Assessment of Current Asthma Self-Management Education Practices Within Utah Pharmacies: A Qualitative Study

Purpose: Asthma self-management education (ASME) is a fundamental component of asthma management that improves asthma outcomes and generates cost savings related to a reduction in unnecessary health care use. Pharmacists can play a key role in providing ASME services and improving asthma outcomes for their patients. Key informant interviews were conducted with pharmacists performing ASME services within Utah pharmacies. This allowed us to better understand what ASME practices are currently used within the state. These findings will be used to further evaluate and improve Utah ASME strategies in addition to providing a foundation for a future pharmacist-led ASME program.

Methods: Key informant interviews were performed with eight Utah pharmacists who reported to regularly provide ASME services. Interview questions focused on ASME methods, reimbursement incentives and barriers. Interview audio was transcribed and then analyzed thematically using a qualitative descriptive approach.

Results: Five common themes were identified as critical components of ASME practices, including: the importance of inhaler counseling at every visit, the importance of the teach back method to assess patient understanding, widespread pharmacist use of rescue inhaler usage to assess asthma control, the importance of collaborative practice agreements within ASME, and the potential use and expanded role of pharmacy technicians within ASME. Barriers to ASME services included time, lack of reimbursement, and high inhaler costs.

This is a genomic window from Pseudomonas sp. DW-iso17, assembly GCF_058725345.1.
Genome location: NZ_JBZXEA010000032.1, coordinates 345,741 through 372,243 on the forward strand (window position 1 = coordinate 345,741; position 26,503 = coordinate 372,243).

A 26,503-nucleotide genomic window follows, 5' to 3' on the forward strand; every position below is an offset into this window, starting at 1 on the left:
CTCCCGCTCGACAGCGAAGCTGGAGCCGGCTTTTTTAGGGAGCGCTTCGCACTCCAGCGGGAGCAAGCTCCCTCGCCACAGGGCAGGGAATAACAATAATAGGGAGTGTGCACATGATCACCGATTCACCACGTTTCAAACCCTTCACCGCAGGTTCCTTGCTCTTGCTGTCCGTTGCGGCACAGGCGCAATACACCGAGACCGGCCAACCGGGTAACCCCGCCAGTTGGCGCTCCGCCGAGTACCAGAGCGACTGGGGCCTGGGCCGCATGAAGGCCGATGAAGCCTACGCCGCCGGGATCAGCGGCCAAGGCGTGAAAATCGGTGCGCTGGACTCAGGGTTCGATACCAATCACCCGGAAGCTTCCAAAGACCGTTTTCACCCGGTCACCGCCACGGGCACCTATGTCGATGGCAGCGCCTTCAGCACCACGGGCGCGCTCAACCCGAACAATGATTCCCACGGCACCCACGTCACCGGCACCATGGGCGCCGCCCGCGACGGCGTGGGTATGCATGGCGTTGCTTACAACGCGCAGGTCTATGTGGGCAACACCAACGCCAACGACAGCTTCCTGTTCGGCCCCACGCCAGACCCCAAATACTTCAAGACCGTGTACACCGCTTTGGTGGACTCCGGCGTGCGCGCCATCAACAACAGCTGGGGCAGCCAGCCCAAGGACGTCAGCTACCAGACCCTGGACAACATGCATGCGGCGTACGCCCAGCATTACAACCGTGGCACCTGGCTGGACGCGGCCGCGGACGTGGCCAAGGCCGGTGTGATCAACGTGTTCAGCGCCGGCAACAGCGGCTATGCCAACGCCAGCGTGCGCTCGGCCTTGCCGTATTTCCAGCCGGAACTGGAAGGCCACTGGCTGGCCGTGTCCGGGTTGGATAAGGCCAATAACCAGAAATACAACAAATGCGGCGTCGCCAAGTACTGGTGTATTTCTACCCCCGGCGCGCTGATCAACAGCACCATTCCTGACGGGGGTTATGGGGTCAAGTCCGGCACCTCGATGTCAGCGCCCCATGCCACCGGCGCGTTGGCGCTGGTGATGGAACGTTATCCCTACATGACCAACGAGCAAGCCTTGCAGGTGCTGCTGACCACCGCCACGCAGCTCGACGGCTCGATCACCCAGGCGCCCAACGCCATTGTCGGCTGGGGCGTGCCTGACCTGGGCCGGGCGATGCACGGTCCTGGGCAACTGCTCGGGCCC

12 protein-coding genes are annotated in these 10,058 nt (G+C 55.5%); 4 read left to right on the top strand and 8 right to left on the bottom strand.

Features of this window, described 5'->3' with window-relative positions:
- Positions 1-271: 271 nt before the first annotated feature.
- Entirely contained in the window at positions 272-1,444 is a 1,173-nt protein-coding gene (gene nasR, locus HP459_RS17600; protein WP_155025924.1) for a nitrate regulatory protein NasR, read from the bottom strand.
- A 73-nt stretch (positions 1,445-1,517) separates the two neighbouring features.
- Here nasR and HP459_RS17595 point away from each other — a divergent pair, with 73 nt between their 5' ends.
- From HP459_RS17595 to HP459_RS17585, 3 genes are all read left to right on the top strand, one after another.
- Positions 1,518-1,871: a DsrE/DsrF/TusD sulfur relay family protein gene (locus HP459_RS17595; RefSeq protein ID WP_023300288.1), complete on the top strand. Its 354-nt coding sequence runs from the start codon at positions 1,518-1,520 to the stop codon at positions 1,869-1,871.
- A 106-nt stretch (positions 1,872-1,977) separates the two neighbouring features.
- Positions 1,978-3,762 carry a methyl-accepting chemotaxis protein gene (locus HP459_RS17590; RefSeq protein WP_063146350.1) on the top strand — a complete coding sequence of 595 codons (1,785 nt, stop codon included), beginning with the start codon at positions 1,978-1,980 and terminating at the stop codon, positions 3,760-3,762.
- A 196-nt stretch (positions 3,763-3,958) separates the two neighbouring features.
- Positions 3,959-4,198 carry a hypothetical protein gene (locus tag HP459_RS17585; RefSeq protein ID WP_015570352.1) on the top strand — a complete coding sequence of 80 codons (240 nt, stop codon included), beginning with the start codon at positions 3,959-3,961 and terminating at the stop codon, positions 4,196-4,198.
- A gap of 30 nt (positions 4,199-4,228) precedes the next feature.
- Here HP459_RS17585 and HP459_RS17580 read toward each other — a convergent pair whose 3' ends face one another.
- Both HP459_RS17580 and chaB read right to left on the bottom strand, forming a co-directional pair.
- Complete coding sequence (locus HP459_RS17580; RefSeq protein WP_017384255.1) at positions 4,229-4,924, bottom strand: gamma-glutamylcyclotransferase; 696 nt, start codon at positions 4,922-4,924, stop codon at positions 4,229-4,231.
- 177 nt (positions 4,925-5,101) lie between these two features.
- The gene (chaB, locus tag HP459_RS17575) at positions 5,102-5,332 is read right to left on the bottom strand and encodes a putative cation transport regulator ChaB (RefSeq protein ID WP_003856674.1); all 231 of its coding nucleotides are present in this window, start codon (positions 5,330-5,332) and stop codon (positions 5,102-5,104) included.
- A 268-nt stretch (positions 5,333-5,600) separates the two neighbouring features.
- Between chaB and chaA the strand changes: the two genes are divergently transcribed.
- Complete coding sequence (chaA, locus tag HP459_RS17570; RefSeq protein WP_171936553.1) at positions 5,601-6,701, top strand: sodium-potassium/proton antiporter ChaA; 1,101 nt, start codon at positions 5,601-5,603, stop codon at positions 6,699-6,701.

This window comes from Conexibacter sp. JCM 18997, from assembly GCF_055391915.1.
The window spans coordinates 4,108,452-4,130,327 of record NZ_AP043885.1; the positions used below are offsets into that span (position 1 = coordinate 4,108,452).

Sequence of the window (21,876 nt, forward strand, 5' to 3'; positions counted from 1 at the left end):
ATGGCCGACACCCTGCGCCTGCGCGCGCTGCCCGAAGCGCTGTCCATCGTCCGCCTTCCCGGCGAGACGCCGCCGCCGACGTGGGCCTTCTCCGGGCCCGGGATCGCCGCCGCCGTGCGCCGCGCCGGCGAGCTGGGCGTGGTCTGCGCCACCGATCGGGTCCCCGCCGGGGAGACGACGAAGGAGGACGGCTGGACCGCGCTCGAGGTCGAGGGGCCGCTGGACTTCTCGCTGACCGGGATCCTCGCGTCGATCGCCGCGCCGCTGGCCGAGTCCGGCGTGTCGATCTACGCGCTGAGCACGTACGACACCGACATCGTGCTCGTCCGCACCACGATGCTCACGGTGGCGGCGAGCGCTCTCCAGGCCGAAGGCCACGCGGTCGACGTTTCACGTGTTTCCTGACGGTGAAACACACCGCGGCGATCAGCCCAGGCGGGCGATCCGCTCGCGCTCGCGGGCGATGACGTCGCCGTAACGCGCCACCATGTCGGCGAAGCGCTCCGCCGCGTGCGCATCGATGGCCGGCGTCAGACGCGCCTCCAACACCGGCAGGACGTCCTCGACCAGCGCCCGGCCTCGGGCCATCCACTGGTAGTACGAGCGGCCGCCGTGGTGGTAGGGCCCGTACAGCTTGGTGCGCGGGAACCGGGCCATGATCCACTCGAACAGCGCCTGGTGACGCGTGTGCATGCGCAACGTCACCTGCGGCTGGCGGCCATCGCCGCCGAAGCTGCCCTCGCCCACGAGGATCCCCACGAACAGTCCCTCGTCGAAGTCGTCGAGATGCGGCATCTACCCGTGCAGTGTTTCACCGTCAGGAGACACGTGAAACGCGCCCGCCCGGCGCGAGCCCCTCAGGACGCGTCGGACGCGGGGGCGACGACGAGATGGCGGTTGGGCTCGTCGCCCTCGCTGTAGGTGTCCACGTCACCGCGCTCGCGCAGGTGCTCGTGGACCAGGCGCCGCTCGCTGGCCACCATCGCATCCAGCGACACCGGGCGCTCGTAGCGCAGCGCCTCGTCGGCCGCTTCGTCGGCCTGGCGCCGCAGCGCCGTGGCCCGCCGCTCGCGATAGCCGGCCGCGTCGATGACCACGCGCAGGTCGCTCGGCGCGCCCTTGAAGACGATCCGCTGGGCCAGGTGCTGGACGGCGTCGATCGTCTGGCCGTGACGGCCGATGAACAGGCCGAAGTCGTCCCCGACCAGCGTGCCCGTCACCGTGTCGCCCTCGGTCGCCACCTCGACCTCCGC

Conclusion: This study identified several key strategies for pharmacists to perform effective and feasible ASME. Future ASME programs should focus on incorporating components of inhaler technique counseling while maximizing the role of pharmacy technicians to overcome ASME time barriers.

Published in College of Pharmacy, Virtual Poster Session Spring 2020


  1. I don’t have any questions Cole but I do want to say thank you for your work on this project. We certainly look forward to using the the information at the Utah Department of Health Asthma Program to continue improving guidelines-based care for those with asthma.

  2. Hi Cole, great job on your poster! Everything is presented very clearly and it is easy to read.
    Can you elaborate on why you selected a sample of pharmacists that reported always performing 3/4 ASME services? I wonder if these pharmacists perspectives on barriers to providing the ASME service (objective 2) may differ from pharmacists not regularly performing these services.

  3. Do you have any ideas about how reimbursement for time spent on ASME could work? That seems like it could be a tough barrier to change.

    It’s cool to see a follow up to last year’s project as well. Nice work!

Comments are closed.